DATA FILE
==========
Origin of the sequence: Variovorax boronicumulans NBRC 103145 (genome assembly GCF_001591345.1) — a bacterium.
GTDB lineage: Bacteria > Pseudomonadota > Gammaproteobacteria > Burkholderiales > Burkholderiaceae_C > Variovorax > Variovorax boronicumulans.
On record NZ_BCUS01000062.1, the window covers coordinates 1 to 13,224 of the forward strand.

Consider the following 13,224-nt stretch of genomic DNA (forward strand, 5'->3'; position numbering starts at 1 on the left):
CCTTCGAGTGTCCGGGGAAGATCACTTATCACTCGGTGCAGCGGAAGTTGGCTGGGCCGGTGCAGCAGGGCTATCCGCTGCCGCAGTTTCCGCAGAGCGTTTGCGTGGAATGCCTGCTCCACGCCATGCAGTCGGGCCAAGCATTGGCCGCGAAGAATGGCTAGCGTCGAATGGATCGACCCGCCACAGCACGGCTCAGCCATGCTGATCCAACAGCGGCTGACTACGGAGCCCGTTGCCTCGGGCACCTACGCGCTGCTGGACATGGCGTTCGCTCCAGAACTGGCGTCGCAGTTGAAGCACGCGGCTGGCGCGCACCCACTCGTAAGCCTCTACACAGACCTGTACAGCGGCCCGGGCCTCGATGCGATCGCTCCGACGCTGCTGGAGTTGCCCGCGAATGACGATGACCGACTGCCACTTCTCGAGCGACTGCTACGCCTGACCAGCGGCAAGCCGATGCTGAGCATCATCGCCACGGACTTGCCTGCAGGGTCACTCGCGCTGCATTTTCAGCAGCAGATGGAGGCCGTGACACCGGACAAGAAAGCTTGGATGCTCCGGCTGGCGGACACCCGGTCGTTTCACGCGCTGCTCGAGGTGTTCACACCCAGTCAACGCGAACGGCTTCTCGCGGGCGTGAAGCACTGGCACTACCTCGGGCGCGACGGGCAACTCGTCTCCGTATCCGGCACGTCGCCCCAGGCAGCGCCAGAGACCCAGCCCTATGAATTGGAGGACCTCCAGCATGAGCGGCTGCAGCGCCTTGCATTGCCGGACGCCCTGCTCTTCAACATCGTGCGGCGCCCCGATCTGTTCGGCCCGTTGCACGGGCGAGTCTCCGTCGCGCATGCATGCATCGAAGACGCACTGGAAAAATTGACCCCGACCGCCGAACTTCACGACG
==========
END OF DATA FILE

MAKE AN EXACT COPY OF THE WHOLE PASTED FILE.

Origin of the sequence: Variovorax boronicumulans NBRC 103145 (genome assembly GCF_001591345.1) — a bacterium.
GTDB lineage: Bacteria > Pseudomonadota > Gammaproteobacteria > Burkholderiales > Burkholderiaceae_C > Variovorax > Variovorax boronicumulans.
On record NZ_BCUS01000062.1, the window covers coordinates 1 to 13,224 of the forward strand.

Consider the following 13,224-nt stretch of genomic DNA (forward strand, 5'->3'; position numbering starts at 1 on the left):
CCTTCGAGTGTCCGGGGAAGATCACTTATCACTCGGTGCAGCGGAAGTTGGCTGGGCCGGTGCAGCAGGGCTATCCGCTGCCGCAGTTTCCGCAGAGCGTTTGCGTGGAATGCCTGCTCCACGCCATGCAGTCGGGCCAAGCATTGGCCGCGAAGAATGGCTAGCGTCGAATGGATCGACCCGCCACAGCACGGCTCAGCCATGCTGATCCAACAGCGGCTGACTACGGAGCCCGTTGCCTCGGGCACCTACGCGCTGCTGGACATGGCGTTCGCTCCAGAACTGGCGTCGCAGTTGAAGCACGCGGCTGGCGCGCACCCACTCGTAAGCCTCTACACAGACCTGTACAGCGGCCCGGGCCTCGATGCGATCGCTCCGACGCTGCTGGAGTTGCCCGCGAATGACGATGACCGACTGCCACTTCTCGAGCGACTGCTACGCCTGACCAGCGGCAAGCCGATGCTGAGCATCATCGCCACGGACTTGCCTGCAGGGTCACTCGCGCTGCATTTTCAGCAGCAGATGGAGGCCGTGACACCGGACAAGAAAGCTTGGATGCTCCGGCTGGCGGACACCCGGTCGTTTCACGCGCTGCTCGAGGTGTTCACACCCAGTCAACGCGAACGGCTTCTCGCGGGCGTGAAGCACTGGCACTACCTCGGGCGCGACGGGCAACTCGTCTCCGTATCCGGCACGTCGCCCCAGGCAGCGCCAGAGACCCAGCCCTATGAATTGGAGGACCTCCAGCATGAGCGGCTGCAGCGCCTTGCATTGCCGGACGCCCTGCTCTTCAACATCGTGCGGCGCCCCGATCTGTTCGGCCCGTTGCACGGGCGAGTCTCCGTCGCGCATGCATGCATCGAAGACGCACTGGAAAAATTGACCCCGACCGCCGAACTTCACGACG